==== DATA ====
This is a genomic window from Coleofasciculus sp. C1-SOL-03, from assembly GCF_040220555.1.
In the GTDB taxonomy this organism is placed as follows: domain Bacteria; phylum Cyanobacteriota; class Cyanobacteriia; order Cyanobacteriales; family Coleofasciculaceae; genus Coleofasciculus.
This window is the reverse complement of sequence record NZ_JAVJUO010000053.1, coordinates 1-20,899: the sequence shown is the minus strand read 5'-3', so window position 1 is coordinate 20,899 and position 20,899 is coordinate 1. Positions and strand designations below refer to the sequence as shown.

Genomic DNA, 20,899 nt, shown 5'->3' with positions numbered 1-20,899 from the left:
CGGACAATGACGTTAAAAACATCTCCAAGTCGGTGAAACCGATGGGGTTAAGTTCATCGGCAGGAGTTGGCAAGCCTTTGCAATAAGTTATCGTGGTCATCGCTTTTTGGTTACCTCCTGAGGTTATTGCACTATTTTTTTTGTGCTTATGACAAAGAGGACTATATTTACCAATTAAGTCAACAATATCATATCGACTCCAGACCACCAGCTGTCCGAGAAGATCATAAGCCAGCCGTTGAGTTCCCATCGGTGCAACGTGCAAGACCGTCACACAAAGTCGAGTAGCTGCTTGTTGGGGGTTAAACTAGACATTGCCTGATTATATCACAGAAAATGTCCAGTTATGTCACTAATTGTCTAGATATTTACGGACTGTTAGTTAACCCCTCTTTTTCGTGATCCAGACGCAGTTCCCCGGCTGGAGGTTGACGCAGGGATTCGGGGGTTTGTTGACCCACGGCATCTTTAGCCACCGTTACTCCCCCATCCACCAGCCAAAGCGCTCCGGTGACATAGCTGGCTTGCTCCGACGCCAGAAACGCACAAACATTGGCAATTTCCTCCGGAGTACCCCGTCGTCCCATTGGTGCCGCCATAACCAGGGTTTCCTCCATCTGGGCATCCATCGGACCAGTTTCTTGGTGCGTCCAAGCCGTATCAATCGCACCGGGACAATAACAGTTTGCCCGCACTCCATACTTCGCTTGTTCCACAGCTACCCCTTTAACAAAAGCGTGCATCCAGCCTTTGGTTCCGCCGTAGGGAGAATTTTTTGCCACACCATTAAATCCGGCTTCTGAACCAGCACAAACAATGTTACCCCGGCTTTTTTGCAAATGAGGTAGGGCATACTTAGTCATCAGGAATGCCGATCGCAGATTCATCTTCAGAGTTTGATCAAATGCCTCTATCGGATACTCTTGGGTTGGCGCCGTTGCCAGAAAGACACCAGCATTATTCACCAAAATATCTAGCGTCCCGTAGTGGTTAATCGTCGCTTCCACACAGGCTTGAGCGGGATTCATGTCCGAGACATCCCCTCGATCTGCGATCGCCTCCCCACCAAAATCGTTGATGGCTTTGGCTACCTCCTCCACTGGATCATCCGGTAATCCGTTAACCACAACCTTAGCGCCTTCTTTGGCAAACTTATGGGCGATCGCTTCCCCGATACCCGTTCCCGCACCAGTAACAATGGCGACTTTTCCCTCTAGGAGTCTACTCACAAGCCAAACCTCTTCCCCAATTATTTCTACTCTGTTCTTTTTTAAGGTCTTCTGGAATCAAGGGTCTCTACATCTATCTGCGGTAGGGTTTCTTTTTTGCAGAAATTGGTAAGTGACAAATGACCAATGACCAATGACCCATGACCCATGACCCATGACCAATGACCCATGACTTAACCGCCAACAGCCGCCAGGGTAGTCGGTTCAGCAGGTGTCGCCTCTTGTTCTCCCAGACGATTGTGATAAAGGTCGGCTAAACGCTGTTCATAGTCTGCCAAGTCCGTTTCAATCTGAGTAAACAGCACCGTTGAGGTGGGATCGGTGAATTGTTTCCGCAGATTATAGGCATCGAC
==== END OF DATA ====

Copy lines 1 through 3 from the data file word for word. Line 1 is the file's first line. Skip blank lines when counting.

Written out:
This is a genomic window from Coleofasciculus sp. C1-SOL-03, from assembly GCF_040220555.1.
In the GTDB taxonomy this organism is placed as follows: domain Bacteria; phylum Cyanobacteriota; class Cyanobacteriia; order Cyanobacteriales; family Coleofasciculaceae; genus Coleofasciculus.
This window is the reverse complement of sequence record NZ_JAVJUO010000053.1, coordinates 1-20,899: the sequence shown is the minus strand read 5'-3', so window position 1 is coordinate 20,899 and position 20,899 is coordinate 1. Positions and strand designations below refer to the sequence as shown.